Sun Challenges Microsoft Prices

By Peter Galli  |  Posted 2003-02-26 Print this article Print

Sun offers to cut by half the cost of any Microsoft Software Assurance licensing agreement for the desktop.

Sun Microsystems Inc. threw down the price gauntlet to Microsoft Corp. customers on Wednesday, offering to cut by half the cost of any Microsoft Software Assurance licensing agreement for the desktop. "Whatever license Microsoft has presented to a customer, we believe we will be able to offer half off with our equivalent desktop solution in software. "So, any customer in the middle of negotiating a Software Assurance contract should feel free to contact me and I will be happy to put them in touch with our sales team, who will deliver a competitive bid that is 50 percent of whatever Microsoft offers," Jonathan Schwartz, Suns executive vice president of software, told eWEEK in an interview Wednesday.
While the offer is largely limited to the desktop, Sun is also willing to discuss some server-side components, like Exchange, he said.
But Schwartz admitted that Suns desktop offering only appeals to a subset of Microsofts Windows desktop customers. "If youre an investment bank bound to Microsoft Excel, our offering is probably not compelling. "But if you are a manufacturing facility that employs 3,000 workers who infrequently interact with a computer and only need to look at documents sent in Microsoft Word and budgets sent in Microsoft Excel and management presentations sent in Microsoft PowerPoint, or a Web page available through Internet Explorer, we have equivalents available to all of those components," Schwartz said. While demand for its desktop solution might not come from traditional large enterprises, many Asian nations and government agencies seeking an alternative to Microsoft will find the cost benefits of its offering compelling, he added. As expected, Schwartz on Wednesday also gave more details around Suns new Project Orion software strategy—an ambitious plan to build all its Sun ONE software components into its Solaris operating system.

Peter Galli has been a financial/technology reporter for 12 years at leading publications in South Africa, the UK and the US. He has been Investment Editor of South Africa's Business Day Newspaper, the sister publication of the Financial Times of London.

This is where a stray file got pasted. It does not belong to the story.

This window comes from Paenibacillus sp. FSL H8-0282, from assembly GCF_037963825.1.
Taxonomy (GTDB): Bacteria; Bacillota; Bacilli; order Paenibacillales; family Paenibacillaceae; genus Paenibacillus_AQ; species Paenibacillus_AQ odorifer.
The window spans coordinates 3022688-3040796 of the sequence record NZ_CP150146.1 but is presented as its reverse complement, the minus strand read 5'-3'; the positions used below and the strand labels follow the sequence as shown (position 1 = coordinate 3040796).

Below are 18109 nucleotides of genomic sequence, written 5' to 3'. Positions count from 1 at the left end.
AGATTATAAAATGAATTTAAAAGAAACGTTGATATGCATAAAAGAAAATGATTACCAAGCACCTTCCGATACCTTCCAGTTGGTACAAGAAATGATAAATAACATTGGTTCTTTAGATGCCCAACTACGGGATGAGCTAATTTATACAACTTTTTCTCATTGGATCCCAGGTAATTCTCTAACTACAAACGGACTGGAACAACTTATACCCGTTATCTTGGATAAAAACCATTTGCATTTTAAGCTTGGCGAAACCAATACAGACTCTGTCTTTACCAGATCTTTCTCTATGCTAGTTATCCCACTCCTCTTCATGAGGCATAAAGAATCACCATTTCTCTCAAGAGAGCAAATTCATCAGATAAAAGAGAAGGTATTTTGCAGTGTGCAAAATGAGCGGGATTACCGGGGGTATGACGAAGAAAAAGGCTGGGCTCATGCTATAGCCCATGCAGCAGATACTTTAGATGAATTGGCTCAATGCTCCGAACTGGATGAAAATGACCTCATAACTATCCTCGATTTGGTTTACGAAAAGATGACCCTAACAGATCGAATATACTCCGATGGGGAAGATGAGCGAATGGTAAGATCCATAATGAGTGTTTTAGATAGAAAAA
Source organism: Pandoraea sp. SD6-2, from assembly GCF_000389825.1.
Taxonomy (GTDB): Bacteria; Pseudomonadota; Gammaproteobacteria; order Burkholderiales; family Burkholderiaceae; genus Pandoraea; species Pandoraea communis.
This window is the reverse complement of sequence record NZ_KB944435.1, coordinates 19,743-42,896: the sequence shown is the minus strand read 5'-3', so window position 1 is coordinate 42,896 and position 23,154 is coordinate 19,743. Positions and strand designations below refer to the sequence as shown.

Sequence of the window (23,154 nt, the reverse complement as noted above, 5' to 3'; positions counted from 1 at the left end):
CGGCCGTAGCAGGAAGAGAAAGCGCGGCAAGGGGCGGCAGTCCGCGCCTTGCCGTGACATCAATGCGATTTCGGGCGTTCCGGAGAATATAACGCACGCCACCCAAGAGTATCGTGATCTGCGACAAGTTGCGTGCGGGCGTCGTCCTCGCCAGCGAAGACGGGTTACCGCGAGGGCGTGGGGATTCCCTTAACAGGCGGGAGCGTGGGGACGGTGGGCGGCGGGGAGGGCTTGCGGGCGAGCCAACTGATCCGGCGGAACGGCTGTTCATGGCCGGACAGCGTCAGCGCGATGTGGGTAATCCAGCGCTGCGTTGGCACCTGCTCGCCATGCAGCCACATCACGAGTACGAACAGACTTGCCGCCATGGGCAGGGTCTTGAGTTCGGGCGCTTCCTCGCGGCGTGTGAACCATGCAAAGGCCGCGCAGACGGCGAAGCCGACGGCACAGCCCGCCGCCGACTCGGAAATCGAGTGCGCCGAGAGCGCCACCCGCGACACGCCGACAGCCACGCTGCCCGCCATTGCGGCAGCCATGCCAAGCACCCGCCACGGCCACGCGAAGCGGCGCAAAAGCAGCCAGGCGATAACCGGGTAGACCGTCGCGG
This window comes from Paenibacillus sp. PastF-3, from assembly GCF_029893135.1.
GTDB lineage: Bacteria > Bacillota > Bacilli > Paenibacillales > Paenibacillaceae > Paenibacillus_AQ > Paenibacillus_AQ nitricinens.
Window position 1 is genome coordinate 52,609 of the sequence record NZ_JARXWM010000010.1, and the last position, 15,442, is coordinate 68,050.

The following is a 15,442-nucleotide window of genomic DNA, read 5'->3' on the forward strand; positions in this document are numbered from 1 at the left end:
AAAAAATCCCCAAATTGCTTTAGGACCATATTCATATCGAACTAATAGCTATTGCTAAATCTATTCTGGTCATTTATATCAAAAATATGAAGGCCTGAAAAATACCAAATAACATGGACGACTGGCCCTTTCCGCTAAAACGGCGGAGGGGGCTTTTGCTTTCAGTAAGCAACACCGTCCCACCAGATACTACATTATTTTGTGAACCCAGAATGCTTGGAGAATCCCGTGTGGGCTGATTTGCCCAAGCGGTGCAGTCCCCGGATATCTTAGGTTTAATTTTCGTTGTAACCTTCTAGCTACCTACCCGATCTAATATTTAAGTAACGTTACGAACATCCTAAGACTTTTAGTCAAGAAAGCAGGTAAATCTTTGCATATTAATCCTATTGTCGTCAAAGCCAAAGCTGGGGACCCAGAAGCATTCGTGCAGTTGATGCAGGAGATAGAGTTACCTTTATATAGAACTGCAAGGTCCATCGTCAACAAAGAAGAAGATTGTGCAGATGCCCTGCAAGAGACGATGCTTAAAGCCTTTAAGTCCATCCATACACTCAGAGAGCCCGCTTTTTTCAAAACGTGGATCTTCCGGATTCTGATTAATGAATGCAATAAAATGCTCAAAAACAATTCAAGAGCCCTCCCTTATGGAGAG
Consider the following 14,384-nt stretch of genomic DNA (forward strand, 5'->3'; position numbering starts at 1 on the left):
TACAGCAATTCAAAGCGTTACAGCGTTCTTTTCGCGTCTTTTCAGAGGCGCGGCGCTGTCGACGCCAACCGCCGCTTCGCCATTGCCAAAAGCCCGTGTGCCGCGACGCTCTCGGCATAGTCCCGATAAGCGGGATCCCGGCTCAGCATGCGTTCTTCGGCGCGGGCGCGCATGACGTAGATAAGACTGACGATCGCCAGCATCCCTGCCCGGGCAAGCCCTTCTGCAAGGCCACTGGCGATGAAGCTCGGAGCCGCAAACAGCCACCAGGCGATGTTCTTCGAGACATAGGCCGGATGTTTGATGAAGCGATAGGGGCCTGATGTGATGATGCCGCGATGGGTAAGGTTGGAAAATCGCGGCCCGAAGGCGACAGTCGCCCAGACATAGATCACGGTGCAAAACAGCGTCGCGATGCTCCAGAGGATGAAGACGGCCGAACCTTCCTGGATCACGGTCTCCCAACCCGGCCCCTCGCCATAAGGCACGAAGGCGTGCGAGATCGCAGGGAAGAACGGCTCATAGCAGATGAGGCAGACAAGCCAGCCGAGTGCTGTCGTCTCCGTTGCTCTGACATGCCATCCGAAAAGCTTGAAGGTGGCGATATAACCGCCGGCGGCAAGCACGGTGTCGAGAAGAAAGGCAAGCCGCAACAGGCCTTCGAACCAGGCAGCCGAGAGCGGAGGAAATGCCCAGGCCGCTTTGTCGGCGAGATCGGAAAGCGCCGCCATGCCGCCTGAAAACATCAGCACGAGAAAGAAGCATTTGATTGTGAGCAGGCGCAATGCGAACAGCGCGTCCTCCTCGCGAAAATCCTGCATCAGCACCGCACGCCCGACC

He was also Group Financial Communications Manager for First National Bank, the second largest banking group in South Africa before moving on to become Executive News Editor of Business Report, the largest daily financial newspaper in South Africa, owned by the global Independent Newspapers group.

He was responsible for a national reporting team of 20 based in four bureaus. He also edited and contributed to its weekly technology page, and launched a financial and technology radio service supplying daily news bulletins to the national broadcaster, the South African Broadcasting Corporation, which were then distributed to some 50 radio stations across the country.

He was then transferred to San Francisco as Business Report's U.S. Correspondent to cover Silicon Valley, trade and finance between the US, Europe and emerging markets like South Africa. After serving that role for more than two years, he joined eWeek as a Senior Editor, covering software platforms in August 2000.

He has comprehensively covered Microsoft and its Windows and .Net platforms, as well as the many legal challenges it has faced. He has also focused on Sun Microsystems and its Solaris operating environment, Java and Unix offerings. He covers developments in the open source community, particularly around the Linux kernel and the effects it will have on the enterprise.

He has written extensively about new products for the Linux and Unix platforms, the development of open standards and critically looked at the potential Linux has to offer an alternative operating system and platform to Windows, .Net and Unix-based solutions like Solaris.

His interviews with senior industry executives include Microsoft CEO Steve Ballmer, Linus Torvalds, the original developer of the Linux operating system, Sun CEO Scot McNealy, and Bill Zeitler, a senior vice president at IBM.

For numerous examples of his writing you can search under his name at the eWEEK Website at


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